Fatigability is the clinical sign that characterises the decrease in physical performance over the duration of a task.9,12,14 In SMA, fatigability manifests as a result of the instability of the neuromuscular junction.15–17 Therefore, it is assessed using physical tests involving the repetition of tasks using submaximal strength, such as the Six-Minute Walk Test, the Nine-Hole Peg Test, or the Endurance Shuttle Walk Test.10,15,17–20 Although these tests enable us to determine the presence of fatigability, they do not reflect its real impact on the activities of daily living. This gives rise to a need to assess perceived fatigability, understood as a variant of the physical dimension of fatigue that reflects the impact of decreased motor performance on the activities of daily living.21,22

Furthermore, drug regulators recommend using patient-reported outcome measures (PROM) to assess the positive impact of different treatments on patients' lives.23

There is currently no specific, validated tool for assessing symptoms of physical fatigue and fatigability in patients with SMA. In this study, we aimed to describe the frequency of symptoms of fatigue and perceived fatigability in order to determine their impact on activities of daily living and to conduct a preliminary analysis of a new, ad hoc questionnaire.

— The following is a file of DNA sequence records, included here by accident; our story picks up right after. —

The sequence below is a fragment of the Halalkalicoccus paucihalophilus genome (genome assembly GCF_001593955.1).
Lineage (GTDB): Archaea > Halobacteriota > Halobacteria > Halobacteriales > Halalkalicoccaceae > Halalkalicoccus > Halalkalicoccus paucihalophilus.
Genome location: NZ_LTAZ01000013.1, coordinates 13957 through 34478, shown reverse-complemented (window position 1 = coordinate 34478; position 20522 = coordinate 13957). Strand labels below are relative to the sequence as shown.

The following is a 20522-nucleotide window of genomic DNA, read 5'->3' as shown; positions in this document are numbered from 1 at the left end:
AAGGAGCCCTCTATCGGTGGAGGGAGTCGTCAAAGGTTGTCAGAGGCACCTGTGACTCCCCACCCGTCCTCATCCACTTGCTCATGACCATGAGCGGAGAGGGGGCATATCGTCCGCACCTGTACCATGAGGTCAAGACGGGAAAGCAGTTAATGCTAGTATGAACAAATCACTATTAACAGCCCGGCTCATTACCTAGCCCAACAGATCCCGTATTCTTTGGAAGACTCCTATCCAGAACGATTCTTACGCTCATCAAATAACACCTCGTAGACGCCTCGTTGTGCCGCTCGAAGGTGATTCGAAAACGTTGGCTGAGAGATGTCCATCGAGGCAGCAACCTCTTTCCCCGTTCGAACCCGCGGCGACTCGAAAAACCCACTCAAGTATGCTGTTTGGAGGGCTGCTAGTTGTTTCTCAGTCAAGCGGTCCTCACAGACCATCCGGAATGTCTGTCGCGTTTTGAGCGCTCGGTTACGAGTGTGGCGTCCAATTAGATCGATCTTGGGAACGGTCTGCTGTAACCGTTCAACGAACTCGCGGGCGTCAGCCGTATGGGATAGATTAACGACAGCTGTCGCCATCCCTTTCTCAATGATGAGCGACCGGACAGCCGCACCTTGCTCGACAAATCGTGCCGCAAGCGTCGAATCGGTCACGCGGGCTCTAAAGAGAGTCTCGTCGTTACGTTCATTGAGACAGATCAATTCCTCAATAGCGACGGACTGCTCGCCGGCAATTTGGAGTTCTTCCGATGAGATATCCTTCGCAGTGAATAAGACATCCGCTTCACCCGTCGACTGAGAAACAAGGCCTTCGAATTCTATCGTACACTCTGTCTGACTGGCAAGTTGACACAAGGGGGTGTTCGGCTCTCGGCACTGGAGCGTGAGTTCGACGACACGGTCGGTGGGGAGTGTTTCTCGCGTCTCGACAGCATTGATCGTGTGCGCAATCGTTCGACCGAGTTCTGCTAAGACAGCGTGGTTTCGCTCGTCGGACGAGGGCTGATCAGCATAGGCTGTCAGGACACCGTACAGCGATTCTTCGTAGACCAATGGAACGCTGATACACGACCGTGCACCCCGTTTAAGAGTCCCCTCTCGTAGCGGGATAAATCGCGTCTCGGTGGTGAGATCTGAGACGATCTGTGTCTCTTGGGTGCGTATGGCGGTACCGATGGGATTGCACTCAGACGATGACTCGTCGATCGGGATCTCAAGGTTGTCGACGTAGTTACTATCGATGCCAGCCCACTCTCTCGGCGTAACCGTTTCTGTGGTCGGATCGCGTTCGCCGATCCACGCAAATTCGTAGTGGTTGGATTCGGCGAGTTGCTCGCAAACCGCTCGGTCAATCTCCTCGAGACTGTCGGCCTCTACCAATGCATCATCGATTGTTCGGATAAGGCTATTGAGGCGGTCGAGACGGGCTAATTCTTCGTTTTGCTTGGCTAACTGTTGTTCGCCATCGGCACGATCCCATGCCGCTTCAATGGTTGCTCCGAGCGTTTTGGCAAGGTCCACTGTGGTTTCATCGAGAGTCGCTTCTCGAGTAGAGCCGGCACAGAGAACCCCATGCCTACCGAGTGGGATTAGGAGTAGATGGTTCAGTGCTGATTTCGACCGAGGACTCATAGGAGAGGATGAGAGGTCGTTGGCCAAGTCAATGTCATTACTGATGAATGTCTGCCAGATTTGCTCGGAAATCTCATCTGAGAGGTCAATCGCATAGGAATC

Material and methodsStudy design

This is a descriptive, cross-sectional study based on patients' responses to the “Fatiga y Fatigabilidad” (Fatigue and Fatigability) scale designed by the FundAME Foundation. The scale is part of the PROfuture questionnaire, which is included in a patient registry ( developed and promoted by FundAME,7,22 which published the questionnaire online and collected users' responses. These data were subsequently provided for analysis and interpretation by the neuromuscular diseases unit of Hospital Universitari i Politècnic La Fe.


We included the responses of patients with SMA who met the inclusion criteria and completed the questionnaire between 1 May and 30 November 2020.

We included patients with a genetically confirmed diagnosis of the disease (5q13 chromosome alteration consisting of homozygous deletion or mutation of the SMN1 gene), aged 14 years or older.

Exclusion criteria were not signing the informed consent form or not having completed at least half of the questionnaire.

Four patients were excluded from the study based on these criteria.


We recorded the following variables: age, age at symptom onset, type of SMA, functional classification, genetic study, number of SMN2 copies, maximal motor milestone achieved, wheelchair use, surgery for scoliosis, specific treatment for SMA, feeding by percutaneous endoscopic gastrostomy or nasogastric tube, and use of non-invasive mechanical ventilation.